The GOP staff also notably adds that Newbold pointed to just two situations in which a denial was overturned during the Obama administration. One was an Office of Management and Budget employee who was using cocaine frequently, while another was an employee who was unwilling to renounce their dual citizenship with the United Kingdom.
It’s not clear whether this is an exhaustive list, but it would seem Newbold is saying clearance decisions have been overturned much more frequently and for more serious reasons in the Trump administration, which is really the point.
2. This is ultimately up to Trump.
The memo notes not once, not twice, but three times that Trump maintains the “ultimate” authority over security clearances. This is true, but it’s not at all in dispute. Trump can legally do what he wants. The question is whether that authority — and the authorities of people further down in the process — is being exercised wisely. Newbold suggests they are not. Kelly and McGahn seem to have had concerns, as well.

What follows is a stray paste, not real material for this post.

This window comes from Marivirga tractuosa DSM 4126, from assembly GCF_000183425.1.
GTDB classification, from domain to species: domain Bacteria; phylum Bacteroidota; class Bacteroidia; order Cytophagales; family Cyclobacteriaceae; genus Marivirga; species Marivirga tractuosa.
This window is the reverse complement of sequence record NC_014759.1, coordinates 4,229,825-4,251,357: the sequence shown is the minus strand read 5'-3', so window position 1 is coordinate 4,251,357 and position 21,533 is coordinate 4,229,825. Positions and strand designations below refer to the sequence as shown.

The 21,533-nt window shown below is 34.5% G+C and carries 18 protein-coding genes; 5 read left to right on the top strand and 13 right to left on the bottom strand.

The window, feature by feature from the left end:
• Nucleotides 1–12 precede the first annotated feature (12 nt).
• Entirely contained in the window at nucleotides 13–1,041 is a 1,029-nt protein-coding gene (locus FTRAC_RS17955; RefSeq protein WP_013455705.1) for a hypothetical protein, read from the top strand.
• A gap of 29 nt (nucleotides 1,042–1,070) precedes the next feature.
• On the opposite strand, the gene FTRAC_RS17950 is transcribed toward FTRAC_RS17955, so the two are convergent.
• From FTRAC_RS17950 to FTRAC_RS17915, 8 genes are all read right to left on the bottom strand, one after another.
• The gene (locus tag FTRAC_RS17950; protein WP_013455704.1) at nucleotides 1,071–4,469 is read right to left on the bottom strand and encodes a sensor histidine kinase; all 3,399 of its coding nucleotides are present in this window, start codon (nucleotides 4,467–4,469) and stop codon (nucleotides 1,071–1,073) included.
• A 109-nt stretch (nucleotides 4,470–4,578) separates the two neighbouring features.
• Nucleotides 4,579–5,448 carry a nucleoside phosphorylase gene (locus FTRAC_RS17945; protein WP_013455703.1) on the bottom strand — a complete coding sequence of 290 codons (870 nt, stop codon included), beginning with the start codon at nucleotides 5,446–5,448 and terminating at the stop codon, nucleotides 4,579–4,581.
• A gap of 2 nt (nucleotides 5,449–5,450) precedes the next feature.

3. The idea that Newbold is disgruntled.
This isn’t flat-out stated in the GOP memo, but it’s certainly hinted at. One point made is that Newbold has filed “complaints about her work environment at the White House.” But one came in January 2019 — in the thick of all of this — and another was in 2008 “related to maternity leave and a promotion.”
She is also said to have raised “several complaints about Kline, her office, and other White House officials.” Again, though, many of these complaints seem to deal with the same things on which she’s blowing the whistle.